Snowbird Driving: How To Avoid Some of the Worst Snowbird Habits

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By Marcus Fernandez

The term “snowbird” is used to describe people who escape the wintry northern weather to travel to sunny Florida. The southern migration begins as early as October and snowbird driving becomes more prevalent. It continues through April or May when snowbirds leave Florida to return to their northern homes. Long lines at restaurants and roads congested by an influx of travelers are only a couple of the seasonal phenomena attributed to the approximately 900,000 people who make the Sunshine State their winter home each year. Snowbirds and residents can make their travels throughout the state safer by adhering to a few safety tips when driving.

Be mindful of driver fatigue

Long drives can take a toll on snowbirds anxious to get settled in their winter home. Drivers who fall asleep at the wheel pose a danger to themselves and others. According to a study by the Centers for Disease Control and Prevention, 4% of motorists admitted to falling asleep while driving within 30 days prior to responding to the survey. 

Fatigue from driving for too many hours may affect a motorist’s ability to react to changing road and traffic conditions. A tired driver may experience slowed reflexes and impaired judgment that could cause an accident.

Some of the signs of fatigue include the following:

  • Drifting out of the travel lane
  • Missing an exit 
  • Ignoring road signs
  • Frequent blinking and yawning

If you experience symptoms of driver fatigue, let someone else drive for a while. If that’s not possible, pull to a safe place off the road and rest. Delaying your arrival is far better than being involved in a crash caused by falling asleep or being overly tired while driving.

Drivers unfamiliar with an area

Snowbird driving stories can often include leaving directional signals on after changing lanes or traveling in the far left lane at speeds significantly below the posted speed limit. One of the perks of an extended stay is the opportunity to explore new places to shop, eat and go sightseeing. Unfortunately, focusing on finding your way around unfamiliar locations may prevent individuals from paying attention to their driving.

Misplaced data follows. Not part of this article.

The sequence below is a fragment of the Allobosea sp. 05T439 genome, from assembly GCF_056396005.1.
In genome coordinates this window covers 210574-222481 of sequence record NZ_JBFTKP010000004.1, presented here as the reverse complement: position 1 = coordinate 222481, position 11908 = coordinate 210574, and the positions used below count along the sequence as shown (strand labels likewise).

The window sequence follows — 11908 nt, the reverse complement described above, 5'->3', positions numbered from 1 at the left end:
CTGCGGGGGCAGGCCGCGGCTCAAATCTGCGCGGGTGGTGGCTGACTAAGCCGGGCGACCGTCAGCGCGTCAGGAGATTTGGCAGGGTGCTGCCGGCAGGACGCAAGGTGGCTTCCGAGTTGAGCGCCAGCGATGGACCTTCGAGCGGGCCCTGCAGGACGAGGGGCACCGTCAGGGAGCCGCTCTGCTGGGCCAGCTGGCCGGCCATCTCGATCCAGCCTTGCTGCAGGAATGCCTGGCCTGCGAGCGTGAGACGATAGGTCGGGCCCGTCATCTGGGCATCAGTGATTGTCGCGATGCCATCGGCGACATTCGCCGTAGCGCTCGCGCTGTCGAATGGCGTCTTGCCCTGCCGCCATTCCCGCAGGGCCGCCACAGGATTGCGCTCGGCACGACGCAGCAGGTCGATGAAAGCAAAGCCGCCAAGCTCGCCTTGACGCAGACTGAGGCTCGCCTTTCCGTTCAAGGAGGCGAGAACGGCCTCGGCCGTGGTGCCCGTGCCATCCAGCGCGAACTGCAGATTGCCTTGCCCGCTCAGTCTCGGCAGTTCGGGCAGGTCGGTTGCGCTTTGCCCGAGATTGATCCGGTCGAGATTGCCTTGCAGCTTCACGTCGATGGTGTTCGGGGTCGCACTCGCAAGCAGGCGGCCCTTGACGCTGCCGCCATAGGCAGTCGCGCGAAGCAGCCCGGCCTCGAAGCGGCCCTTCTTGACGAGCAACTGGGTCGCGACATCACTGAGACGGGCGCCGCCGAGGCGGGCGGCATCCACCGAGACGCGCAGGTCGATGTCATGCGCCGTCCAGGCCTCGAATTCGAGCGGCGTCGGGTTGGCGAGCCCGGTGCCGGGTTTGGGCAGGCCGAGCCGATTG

Drivers in search of an unfamiliar address or destination may travel at slow speed and linger in a particular lane. They may also brake suddenly or make sudden turns without using directional signals. Such snowbird driving behavior may cause the drivers of other vehicles to swerve or be forced into other unsafe behaviors that could result in an accident.

When traveling to a new destination during your stay in Florida, take a few minutes to get clear and accurate directions. Go over the directions to make certain you understand them before beginning your trip or use a trip guidance system. If you become lost or confused, stop at a safe location off the road to figure it out.

Finally, closely monitor your speed when traveling on the interstate or multi-lane highways. If you are traveling slower than the flow of traffic, stay in the right-hand lane. Only enter the left lane for passing. 

Snowbird driving and GPS dependence  

Of the more than 402,000 crashes occurring on Florida roads in 2017, the last year for which the state has data available, 51,258 of them were caused by drivers who were distracted and not paying attention to the task of safely operating their vehicles. Some of the common causes of driver distraction include the following:

  • Talking on your cellphone 
  • Texting while driving
  • Adjusting the radio or audio system
  • Eating and drinking
  • Conversations with other occupants of the car
  • Vehicle navigation system

Snowbirds may need to use GPS installed in their vehicles or smartphone navigation more than drivers who live in the state year-round. Focusing on a trip guidance system may cause you to take your eyes off the road. If your vehicle is traveling at 55 mph, the five seconds it takes for you to check the directions on your GPS or to make adjustments to it take your eyes are off the road while your car, truck or SUV cover a distance equivalent to the length of a football field.

Common medical conditions may cause unsafe snowbird driving

The demographics of snowbirds appear to follow the overall population trend with one in four residents of the Sunshine State being 60 years of age or older. An aging population brings with it medical conditions that may affect driving abilities.

Impaired hearing and vision, strokes and seizures, and limited range of motion are some of the medical conditions that may impair the driving abilities of older drivers. Early stages of dementia and Alzheimer’s disease may impair a person’s memory. It may also impact their ability to make decisions that could affect driving performance.

Snowbirds experiencing physical or mental impairments should discuss them with a medical professional, receive appropriate treatment and discuss any driving restrictions that might be necessary. It is also a good idea to talk to your doctor about the adverse effects prescribed medications might have on your ability to safely drive.

When snowbird driving accidents happen

If you are in an accident caused by snowbird driving, you may have the right to recover damages. Consult an experienced Florida auto accident lawyer to learn more about your rights to compensation. Contact us today for a complimentary case evaluation.